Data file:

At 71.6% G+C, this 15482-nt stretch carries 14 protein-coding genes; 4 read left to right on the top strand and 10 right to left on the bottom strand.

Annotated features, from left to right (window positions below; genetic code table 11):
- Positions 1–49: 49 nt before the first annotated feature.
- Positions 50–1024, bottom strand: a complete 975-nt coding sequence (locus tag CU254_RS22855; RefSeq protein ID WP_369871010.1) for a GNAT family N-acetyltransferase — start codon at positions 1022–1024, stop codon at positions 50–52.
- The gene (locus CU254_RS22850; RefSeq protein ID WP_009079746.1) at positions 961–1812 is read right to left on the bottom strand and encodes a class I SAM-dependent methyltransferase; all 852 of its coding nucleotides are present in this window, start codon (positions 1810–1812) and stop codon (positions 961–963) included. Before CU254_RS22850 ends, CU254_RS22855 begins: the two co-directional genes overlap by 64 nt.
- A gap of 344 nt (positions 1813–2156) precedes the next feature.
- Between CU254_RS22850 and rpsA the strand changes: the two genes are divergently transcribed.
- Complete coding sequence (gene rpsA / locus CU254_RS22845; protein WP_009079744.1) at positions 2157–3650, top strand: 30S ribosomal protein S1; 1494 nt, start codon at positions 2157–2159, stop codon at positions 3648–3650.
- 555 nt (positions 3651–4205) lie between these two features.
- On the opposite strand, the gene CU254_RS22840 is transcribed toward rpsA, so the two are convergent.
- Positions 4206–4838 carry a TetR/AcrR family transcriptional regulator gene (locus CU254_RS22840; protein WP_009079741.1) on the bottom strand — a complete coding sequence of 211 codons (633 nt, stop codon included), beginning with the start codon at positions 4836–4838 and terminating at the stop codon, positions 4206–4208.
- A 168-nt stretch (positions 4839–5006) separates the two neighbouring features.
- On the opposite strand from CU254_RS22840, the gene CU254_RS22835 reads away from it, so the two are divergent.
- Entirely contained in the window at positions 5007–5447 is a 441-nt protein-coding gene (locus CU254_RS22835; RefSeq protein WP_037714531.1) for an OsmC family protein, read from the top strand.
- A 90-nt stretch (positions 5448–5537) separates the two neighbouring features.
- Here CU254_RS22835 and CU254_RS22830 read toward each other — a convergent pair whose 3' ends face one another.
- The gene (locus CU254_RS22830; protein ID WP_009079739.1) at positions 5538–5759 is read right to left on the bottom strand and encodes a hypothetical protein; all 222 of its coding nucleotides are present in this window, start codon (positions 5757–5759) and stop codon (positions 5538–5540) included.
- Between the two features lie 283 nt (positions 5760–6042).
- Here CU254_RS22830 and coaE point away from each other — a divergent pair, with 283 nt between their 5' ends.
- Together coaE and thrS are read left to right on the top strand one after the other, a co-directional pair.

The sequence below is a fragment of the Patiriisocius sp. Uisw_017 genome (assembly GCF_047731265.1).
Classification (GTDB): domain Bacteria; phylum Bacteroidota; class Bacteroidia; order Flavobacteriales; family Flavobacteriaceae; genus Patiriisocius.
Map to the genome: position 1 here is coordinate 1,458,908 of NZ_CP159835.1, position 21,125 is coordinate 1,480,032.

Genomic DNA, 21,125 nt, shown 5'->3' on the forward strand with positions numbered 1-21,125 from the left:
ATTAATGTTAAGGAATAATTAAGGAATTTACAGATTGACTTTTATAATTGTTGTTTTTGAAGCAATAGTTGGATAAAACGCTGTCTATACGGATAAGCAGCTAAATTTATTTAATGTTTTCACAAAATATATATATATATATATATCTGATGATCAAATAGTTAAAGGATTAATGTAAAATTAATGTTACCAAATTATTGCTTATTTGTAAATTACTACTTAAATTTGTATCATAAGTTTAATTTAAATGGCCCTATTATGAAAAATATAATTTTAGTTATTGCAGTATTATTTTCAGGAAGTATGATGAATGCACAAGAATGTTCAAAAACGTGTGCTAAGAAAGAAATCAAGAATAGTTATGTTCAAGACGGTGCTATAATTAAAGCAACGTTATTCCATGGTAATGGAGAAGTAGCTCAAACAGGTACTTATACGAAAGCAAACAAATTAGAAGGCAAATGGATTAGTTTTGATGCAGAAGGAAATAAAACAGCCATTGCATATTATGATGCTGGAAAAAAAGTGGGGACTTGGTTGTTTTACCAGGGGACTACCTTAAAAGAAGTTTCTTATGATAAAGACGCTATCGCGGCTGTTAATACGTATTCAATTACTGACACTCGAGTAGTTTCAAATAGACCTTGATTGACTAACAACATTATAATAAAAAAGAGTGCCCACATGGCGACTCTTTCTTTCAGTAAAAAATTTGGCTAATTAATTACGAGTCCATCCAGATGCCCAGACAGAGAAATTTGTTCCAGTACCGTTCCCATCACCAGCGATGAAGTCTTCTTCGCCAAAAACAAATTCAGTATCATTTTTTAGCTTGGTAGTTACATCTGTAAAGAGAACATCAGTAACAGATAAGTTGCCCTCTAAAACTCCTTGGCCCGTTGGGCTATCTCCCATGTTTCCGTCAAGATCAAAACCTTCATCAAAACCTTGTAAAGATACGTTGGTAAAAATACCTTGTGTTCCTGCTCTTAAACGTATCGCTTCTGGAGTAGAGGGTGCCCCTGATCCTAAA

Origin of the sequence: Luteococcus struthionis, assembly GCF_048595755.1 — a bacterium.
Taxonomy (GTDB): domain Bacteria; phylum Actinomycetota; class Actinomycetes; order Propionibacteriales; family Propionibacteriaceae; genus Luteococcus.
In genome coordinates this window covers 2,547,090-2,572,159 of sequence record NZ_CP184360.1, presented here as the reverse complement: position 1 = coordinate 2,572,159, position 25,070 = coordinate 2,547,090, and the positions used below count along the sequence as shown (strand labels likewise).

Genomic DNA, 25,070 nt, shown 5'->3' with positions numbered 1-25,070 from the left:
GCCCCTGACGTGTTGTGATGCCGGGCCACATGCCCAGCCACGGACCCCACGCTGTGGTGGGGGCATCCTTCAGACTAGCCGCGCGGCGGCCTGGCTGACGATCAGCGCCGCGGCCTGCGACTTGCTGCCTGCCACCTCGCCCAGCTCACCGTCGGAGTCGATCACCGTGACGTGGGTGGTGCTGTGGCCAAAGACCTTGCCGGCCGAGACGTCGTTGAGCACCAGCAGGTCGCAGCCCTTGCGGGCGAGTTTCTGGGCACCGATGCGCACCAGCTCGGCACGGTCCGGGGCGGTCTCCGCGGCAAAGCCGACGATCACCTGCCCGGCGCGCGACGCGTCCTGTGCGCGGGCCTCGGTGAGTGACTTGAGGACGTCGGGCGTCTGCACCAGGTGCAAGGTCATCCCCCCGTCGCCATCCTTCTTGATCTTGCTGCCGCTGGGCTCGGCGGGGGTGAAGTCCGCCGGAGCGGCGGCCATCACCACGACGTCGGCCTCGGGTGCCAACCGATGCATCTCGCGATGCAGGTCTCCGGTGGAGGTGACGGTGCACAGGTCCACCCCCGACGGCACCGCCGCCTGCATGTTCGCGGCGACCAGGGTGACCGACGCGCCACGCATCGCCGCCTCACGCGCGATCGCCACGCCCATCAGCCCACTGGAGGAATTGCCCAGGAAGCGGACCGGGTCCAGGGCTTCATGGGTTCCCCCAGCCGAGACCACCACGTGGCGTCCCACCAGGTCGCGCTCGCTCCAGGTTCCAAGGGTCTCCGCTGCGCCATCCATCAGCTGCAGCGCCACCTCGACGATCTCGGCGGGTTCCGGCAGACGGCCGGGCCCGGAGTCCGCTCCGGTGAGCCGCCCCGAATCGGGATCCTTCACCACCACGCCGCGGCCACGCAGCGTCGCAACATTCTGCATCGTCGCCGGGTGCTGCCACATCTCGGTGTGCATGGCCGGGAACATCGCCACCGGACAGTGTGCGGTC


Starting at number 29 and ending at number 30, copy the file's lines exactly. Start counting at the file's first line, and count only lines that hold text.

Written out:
Genomic DNA, 25,070 nt, shown 5'->3' with positions numbered 1-25,070 from the left:
GCCCCTGACGTGTTGTGATGCCGGGCCACATGCCCAGCCACGGACCCCACGCTGTGGTGGGGGCATCCTTCAGACTAGCCGCGCGGCGGCCTGGCTGACGATCAGCGCCGCGGCCTGCGACTTGCTGCCTGCCACCTCGCCCAGCTCACCGTCGGAGTCGATCACCGTGACGTGGGTGGTGCTGTGGCCAAAGACCTTGCCGGCCGAGACGTCGTTGAGCACCAGCAGGTCGCAGCCCTTGCGGGCGAGTTTCTGGGCACCGATGCGCACCAGCTCGGCACGGTCCGGGGCGGTCTCCGCGGCAAAGCCGACGATCACCTGCCCGGCGCGCGACGCGTCCTGTGCGCGGGCCTCGGTGAGTGACTTGAGGACGTCGGGCGTCTGCACCAGGTGCAAGGTCATCCCCCCGTCGCCATCCTTCTTGATCTTGCTGCCGCTGGGCTCGGCGGGGGTGAAGTCCGCCGGAGCGGCGGCCATCACCACGACGTCGGCCTCGGGTGCCAACCGATGCATCTCGCGATGCAGGTCTCCGGTGGAGGTGACGGTGCACAGGTCCACCCCCGACGGCACCGCCGCCTGCATGTTCGCGGCGACCAGGGTGACCGACGCGCCACGCATCGCCGCCTCACGCGCGATCGCCACGCCCATCAGCCCACTGGAGGAATTGCCCAGGAAGCGGACCGGGTCCAGGGCTTCATGGGTTCCCCCAGCCGAGACCACCACGTGGCGTCCCACCAGGTCGCGCTCGCTCCAGGTTCCAAGGGTCTCCGCTGCGCCATCCATCAGCTGCAGCGCCACCTCGACGATCTCGGCGGGTTCCGGCAGACGGCCGGGCCCGGAGTCCGCTCCGGTGAGCCGCCCCGAATCGGGATCCTTCACCACCACGCCGCGGCCACGCAGCGTCGCAACATTCTGCATCGTCGCCGGGTGCTGCCACATCTCGGTGTGCATGGCCGGGAACATCGCCACCGGACAGTGTGCGGTC